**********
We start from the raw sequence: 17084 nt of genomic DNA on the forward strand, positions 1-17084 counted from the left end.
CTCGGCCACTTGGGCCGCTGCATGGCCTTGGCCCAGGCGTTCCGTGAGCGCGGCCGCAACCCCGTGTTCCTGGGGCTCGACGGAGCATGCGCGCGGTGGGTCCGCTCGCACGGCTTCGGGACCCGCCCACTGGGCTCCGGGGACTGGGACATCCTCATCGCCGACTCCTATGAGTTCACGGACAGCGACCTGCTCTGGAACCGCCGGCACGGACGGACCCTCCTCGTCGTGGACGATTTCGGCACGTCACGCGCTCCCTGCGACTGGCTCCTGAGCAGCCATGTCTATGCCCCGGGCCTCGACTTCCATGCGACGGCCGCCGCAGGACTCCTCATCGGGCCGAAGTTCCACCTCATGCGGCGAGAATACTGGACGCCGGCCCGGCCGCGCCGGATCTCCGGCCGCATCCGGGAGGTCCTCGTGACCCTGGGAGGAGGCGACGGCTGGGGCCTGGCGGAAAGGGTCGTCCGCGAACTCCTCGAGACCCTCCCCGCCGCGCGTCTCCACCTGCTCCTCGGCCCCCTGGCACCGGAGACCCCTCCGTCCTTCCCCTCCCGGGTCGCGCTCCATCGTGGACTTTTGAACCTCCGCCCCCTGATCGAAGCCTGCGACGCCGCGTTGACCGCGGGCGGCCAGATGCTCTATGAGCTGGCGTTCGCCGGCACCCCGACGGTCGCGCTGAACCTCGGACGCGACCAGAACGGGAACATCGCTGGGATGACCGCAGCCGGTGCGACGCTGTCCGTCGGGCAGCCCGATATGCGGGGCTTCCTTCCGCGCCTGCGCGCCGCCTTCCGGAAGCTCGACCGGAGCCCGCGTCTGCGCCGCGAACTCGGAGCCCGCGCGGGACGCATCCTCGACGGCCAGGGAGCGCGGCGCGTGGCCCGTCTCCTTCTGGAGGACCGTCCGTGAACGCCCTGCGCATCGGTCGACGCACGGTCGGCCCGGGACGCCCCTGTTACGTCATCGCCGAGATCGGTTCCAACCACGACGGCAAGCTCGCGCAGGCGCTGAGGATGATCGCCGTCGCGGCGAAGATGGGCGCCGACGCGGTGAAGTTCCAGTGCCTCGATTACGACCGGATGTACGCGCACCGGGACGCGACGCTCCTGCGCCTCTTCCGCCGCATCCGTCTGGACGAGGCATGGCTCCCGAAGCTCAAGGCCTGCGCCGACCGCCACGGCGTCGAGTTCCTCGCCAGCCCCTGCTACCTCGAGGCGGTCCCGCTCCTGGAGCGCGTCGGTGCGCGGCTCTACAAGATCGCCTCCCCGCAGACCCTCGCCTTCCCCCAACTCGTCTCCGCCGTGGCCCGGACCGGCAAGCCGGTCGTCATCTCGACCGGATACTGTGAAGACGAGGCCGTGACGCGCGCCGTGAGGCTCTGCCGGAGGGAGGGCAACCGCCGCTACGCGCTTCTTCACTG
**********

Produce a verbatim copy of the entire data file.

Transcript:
We start from the raw sequence: 17084 nt of genomic DNA on the forward strand, positions 1-17084 counted from the left end.
CTCGGCCACTTGGGCCGCTGCATGGCCTTGGCCCAGGCGTTCCGTGAGCGCGGCCGCAACCCCGTGTTCCTGGGGCTCGACGGAGCATGCGCGCGGTGGGTCCGCTCGCACGGCTTCGGGACCCGCCCACTGGGCTCCGGGGACTGGGACATCCTCATCGCCGACTCCTATGAGTTCACGGACAGCGACCTGCTCTGGAACCGCCGGCACGGACGGACCCTCCTCGTCGTGGACGATTTCGGCACGTCACGCGCTCCCTGCGACTGGCTCCTGAGCAGCCATGTCTATGCCCCGGGCCTCGACTTCCATGCGACGGCCGCCGCAGGACTCCTCATCGGGCCGAAGTTCCACCTCATGCGGCGAGAATACTGGACGCCGGCCCGGCCGCGCCGGATCTCCGGCCGCATCCGGGAGGTCCTCGTGACCCTGGGAGGAGGCGACGGCTGGGGCCTGGCGGAAAGGGTCGTCCGCGAACTCCTCGAGACCCTCCCCGCCGCGCGTCTCCACCTGCTCCTCGGCCCCCTGGCACCGGAGACCCCTCCGTCCTTCCCCTCCCGGGTCGCGCTCCATCGTGGACTTTTGAACCTCCGCCCCCTGATCGAAGCCTGCGACGCCGCGTTGACCGCGGGCGGCCAGATGCTCTATGAGCTGGCGTTCGCCGGCACCCCGACGGTCGCGCTGAACCTCGGACGCGACCAGAACGGGAACATCGCTGGGATGACCGCAGCCGGTGCGACGCTGTCCGTCGGGCAGCCCGATATGCGGGGCTTCCTTCCGCGCCTGCGCGCCGCCTTCCGGAAGCTCGACCGGAGCCCGCGTCTGCGCCGCGAACTCGGAGCCCGCGCGGGACGCATCCTCGACGGCCAGGGAGCGCGGCGCGTGGCCCGTCTCCTTCTGGAGGACCGTCCGTGAACGCCCTGCGCATCGGTCGACGCACGGTCGGCCCGGGACGCCCCTGTTACGTCATCGCCGAGATCGGTTCCAACCACGACGGCAAGCTCGCGCAGGCGCTGAGGATGATCGCCGTCGCGGCGAAGATGGGCGCCGACGCGGTGAAGTTCCAGTGCCTCGATTACGACCGGATGTACGCGCACCGGGACGCGACGCTCCTGCGCCTCTTCCGCCGCATCCGTCTGGACGAGGCATGGCTCCCGAAGCTCAAGGCCTGCGCCGACCGCCACGGCGTCGAGTTCCTCGCCAGCCCCTGCTACCTCGAGGCGGTCCCGCTCCTGGAGCGCGTCGGTGCGCGGCTCTACAAGATCGCCTCCCCGCAGACCCTCGCCTTCCCCCAACTCGTCTCCGCCGTGGCCCGGACCGGCAAGCCGGTCGTCATCTCGACCGGATACTGTGAAGACGAGGCCGTGACGCGCGCCGTGAGGCTCTGCCGGAGGGAGGGCAACCGCCGCTACGCGCTTCTTCACTG